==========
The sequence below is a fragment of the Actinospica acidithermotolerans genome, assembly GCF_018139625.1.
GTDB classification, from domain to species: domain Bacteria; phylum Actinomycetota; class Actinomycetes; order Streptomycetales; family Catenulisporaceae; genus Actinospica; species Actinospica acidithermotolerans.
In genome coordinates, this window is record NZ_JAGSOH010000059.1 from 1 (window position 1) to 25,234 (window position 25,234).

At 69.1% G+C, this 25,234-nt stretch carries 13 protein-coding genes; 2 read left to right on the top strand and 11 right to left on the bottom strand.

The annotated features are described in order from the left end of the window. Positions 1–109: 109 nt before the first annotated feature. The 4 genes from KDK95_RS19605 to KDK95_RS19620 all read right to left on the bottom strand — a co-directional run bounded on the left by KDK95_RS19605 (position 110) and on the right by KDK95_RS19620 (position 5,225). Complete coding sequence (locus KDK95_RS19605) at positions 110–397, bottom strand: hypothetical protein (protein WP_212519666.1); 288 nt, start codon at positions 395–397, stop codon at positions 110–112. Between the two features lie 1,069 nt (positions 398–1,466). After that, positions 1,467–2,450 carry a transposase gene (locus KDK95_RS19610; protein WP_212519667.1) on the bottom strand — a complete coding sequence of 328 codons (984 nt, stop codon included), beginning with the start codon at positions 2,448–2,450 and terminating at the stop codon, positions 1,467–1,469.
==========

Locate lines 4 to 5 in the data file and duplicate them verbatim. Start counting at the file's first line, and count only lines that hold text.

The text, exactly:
At 69.1% G+C, this 25,234-nt stretch carries 13 protein-coding genes; 2 read left to right on the top strand and 11 right to left on the bottom strand.

The annotated features are described in order from the left end of the window. Positions 1–109: 109 nt before the first annotated feature. The 4 genes from KDK95_RS19605 to KDK95_RS19620 all read right to left on the bottom strand — a co-directional run bounded on the left by KDK95_RS19605 (position 110) and on the right by KDK95_RS19620 (position 5,225). Complete coding sequence (locus KDK95_RS19605) at positions 110–397, bottom strand: hypothetical protein (protein WP_212519666.1); 288 nt, start codon at positions 395–397, stop codon at positions 110–112. Between the two features lie 1,069 nt (positions 398–1,466). After that, positions 1,467–2,450 carry a transposase gene (locus KDK95_RS19610; protein WP_212519667.1) on the bottom strand — a complete coding sequence of 328 codons (984 nt, stop codon included), beginning with the start codon at positions 2,448–2,450 and terminating at the stop codon, positions 1,467–1,469.